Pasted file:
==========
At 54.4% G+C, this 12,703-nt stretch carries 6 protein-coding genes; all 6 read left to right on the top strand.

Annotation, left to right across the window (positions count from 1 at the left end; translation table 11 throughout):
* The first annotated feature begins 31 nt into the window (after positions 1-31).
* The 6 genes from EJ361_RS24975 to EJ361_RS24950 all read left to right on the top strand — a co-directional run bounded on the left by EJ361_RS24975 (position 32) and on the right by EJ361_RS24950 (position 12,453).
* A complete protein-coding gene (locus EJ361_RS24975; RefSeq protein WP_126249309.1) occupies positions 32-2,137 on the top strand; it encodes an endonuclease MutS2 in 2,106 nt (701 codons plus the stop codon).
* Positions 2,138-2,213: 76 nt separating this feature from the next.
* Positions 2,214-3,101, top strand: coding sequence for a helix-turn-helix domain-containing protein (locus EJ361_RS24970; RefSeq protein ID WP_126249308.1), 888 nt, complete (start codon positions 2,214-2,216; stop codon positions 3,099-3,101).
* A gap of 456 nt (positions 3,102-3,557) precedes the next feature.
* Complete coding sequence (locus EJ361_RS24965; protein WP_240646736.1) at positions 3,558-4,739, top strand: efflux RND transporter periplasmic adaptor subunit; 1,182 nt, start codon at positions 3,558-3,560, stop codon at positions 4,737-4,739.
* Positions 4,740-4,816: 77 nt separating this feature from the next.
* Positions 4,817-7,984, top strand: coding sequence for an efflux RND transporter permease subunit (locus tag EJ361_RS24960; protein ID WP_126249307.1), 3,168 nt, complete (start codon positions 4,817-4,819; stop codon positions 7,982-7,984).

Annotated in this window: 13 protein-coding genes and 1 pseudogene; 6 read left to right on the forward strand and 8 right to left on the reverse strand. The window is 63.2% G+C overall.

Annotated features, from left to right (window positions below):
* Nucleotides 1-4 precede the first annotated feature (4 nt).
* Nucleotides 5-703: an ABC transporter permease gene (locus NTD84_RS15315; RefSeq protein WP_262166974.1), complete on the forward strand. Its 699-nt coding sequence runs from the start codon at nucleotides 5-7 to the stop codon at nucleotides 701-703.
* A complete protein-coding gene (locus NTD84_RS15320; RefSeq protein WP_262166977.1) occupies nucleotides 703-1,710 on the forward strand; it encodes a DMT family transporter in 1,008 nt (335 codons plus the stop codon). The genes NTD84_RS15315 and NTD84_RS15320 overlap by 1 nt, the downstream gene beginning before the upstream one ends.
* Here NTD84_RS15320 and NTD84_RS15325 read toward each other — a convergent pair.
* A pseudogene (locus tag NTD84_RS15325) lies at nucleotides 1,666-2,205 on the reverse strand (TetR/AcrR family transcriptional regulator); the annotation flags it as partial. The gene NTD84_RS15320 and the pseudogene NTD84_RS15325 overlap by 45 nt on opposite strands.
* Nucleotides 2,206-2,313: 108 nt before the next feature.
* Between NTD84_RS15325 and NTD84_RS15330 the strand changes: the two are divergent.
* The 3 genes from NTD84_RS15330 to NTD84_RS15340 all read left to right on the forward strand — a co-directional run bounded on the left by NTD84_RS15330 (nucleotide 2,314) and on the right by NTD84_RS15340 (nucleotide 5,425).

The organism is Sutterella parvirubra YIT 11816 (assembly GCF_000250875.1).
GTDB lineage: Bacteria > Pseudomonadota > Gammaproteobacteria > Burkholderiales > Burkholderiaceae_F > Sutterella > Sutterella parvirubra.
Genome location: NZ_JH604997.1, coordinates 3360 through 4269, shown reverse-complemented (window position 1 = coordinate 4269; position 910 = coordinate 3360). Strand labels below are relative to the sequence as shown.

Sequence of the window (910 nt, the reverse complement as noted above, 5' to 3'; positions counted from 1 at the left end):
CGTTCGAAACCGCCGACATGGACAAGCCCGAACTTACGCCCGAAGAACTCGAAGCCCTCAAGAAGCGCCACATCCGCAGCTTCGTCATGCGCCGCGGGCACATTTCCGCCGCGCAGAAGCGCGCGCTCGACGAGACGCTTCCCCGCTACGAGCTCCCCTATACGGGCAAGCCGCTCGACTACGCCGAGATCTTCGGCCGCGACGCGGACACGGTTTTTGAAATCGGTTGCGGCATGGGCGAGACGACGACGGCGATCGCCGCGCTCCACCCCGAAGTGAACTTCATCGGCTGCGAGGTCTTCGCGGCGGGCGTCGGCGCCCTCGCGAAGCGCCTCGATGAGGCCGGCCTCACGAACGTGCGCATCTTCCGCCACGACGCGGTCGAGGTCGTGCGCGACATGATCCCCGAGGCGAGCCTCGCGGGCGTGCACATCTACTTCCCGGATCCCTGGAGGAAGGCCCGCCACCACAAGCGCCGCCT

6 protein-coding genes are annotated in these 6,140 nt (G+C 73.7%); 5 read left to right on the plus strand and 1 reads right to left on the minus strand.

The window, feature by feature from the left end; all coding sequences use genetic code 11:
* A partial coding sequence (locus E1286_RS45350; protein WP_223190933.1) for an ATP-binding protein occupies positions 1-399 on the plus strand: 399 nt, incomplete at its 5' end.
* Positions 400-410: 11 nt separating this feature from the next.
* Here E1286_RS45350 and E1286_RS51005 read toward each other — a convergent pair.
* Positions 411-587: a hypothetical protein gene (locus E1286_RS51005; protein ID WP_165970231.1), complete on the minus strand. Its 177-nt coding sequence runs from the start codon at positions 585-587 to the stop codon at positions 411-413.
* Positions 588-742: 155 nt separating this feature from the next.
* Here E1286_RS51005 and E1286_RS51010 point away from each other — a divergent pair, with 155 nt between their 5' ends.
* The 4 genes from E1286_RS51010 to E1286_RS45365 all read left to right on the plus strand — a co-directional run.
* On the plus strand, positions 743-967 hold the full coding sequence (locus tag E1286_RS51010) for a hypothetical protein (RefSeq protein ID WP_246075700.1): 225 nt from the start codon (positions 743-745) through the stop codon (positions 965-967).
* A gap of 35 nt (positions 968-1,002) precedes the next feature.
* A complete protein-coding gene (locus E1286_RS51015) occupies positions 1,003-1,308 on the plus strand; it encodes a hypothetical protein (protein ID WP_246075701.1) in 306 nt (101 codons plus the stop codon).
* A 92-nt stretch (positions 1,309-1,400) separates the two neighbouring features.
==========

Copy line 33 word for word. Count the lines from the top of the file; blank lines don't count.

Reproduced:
* Positions 588-742: 155 nt separating this feature from the next.